Storm Study in Oklahoma Records Extreme Weather Events
On June 6 at 6:30 p.m., the last launch of more than 1400 weather balloons marked the end of field operations for the six-week Midlatitude Continental Convective Clouds Experiment, or MC3E, at the ARM Southern Great Plains site. Led by Mike Jensen, MC3E principal investigator from Brookhaven National Laboratory, and Walt Petersen, MC3E principal investigator from the NASA Global Precipitation Measurement Mission, approximately 150 researchers, students, volunteers, and SGP operations personnel joined together to ensure the success of the complex collaboration between DOE and NASA. The ARM and NASA GPM programs conducted MC3E to address scientific questions on convective systems that are of mutual interest. For DOE, convective systems have been identified as a high priority scientific uncertainty. NASA's goal was to collect detailed observations of precipitation physical characteristics toward improving GPM satellite-based precipitation retrieval algorithms.
Late spring weather in the Midwest generated some of the most severe weather ever recorded in the state of Oklahoma and produced a variety of convective cloud conditions including convective lines with trailing stratiform, widespread stratiform rain, elevated or weak convection, boundary layer clouds, and mid- or high-level clouds. All of this was captured by two research aircraft and the wide array of ground-based radars, precipitation sensors, and other instruments throughout the study domain. NASA sponsored approximately 70 ER-2 flight hours and 45 flight hours for the University of North Dakota's Citation and collected airborne data in approximately 16 different cases to include data collections for 3 priority cloud-sampling cases for DOE. These cases provide an unprecedented, comprehensive data set for studying cloud and precipitation processes and improving climate models for years to come.
Some Notable Cloud Cases
Dream Scenario: MC3E researchers defined their “dream scenario” as a well-defined line of convective storms with a large stratiform rain region propagating directly over the SGP Central Facility. On May 20, they received conditions very close to their wish, as the previous day’s forecast held true and the team put their plans in motion to take advantage of widespread convection and precipitation. As the system moved over the site, it was sampled by all the ground-based instruments and radars and sampled from above and within by aircraft flying well-defined cross sections over the Central Facility. More details are available in the MC3E blog entry, The (Almost) Dream Scenario.
Tornado Time: On the afternoon of May 23, a strong line of convective storms moved over the SGP Central Facility, bringing some of the heaviest rain and strongest winds measured during MC3E. While no tornadoes were observed at the Central Facility, there were confirmed reports at different locations. As the line moved to the northeast, a tornado was clearly observed by the new C-band scanning ARM precipitation radar about 50 km to the northeast of the SGP Central Facility (see Figure). Although a tornado circulation is clearly evident in the radar observations, no related damages were reported.
On May 24, another series of storm cells spawned numerous tornadoes that touched down in Oklahoma. One of these tornadoes passed within 1/4 mile of SGP instruments located at a small SGP “extended facility” in El Reno. Although outside of the MC3E radar domain, instrumentation at an Oklahoma Mesonet site collocated with the ARM site at El Reno recorded winds of around 150 mph and an extreme pressure drop as the tornado passed through.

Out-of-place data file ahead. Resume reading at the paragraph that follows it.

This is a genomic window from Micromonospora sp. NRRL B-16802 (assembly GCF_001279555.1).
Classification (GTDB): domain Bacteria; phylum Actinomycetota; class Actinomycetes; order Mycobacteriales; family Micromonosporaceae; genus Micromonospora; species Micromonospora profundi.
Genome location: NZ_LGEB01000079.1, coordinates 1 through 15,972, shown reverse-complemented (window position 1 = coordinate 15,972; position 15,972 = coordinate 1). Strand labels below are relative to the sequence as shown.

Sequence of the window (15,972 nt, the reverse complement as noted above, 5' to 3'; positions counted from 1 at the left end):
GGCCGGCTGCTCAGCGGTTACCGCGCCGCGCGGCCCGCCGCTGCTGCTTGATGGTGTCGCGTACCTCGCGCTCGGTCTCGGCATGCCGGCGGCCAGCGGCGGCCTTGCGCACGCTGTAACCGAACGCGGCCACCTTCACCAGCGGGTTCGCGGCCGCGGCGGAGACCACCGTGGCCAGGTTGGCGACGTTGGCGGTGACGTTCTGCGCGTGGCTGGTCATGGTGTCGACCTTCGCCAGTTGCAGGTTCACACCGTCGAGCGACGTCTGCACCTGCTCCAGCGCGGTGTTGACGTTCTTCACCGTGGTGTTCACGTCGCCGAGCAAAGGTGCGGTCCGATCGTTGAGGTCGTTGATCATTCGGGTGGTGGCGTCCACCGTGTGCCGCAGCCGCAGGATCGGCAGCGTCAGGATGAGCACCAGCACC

A tornado from the same storm system moved toward the MC3E weather balloon launch site at Purcell, as captured on video by an MC3E radiosonde launcher. This tornado was eventually classified as an EF-5, with an intensity described as “incredible.” An EF-4 tornado is classified as “devastating” and an EF-6 as “inconceivable.” Images of the tornado aftermath at El Reno are available in Flickr, and an animation from nearby radar data is available on YouTube.
Reaching Out for Understanding
Part of doing good science is helping taxpayers understand how their money is being spent. Jensen joined collaborators from NASA during a media day at Offut Air Force Base in Nebraska to answer questions about the campaign and its various components. Along with fellow BNL researcher Scott Giangrande, Jensen also led a “science café” discussion at the public library in Norman, Oklahoma, discussing the campaign in a casual atmosphere with the group of about 20 in attendance.
And last, but certainly not least, Jensen and other members of the MC3E team took time to share their experience through a field blog, writing on topics ranging from instrument overviews and weather conditions to personnel profiles and downtime activities. All the MC3E blog entries serve as a very useful reference about the campaign.
Now the task of analyzing the data collected during MC3E begins as teams of scientists will work together to unlock information about the life cycle of precipitating cloud systems. These initial analyses will be shared at several scientific conferences later this year, including:
- the American Meteorological Society’s Conference on Radar Meteorology in Pittsburgh, Pa., in September and,
- the American Geophysical Union’s Annual Fall Meeting in San Francisco, Ca. in December. Jensen and Petersen will host a session entitled “Convective Cloud Lifecycle [sic] during the Midlatitude Continental Convective Clouds Experiment (MC3E).”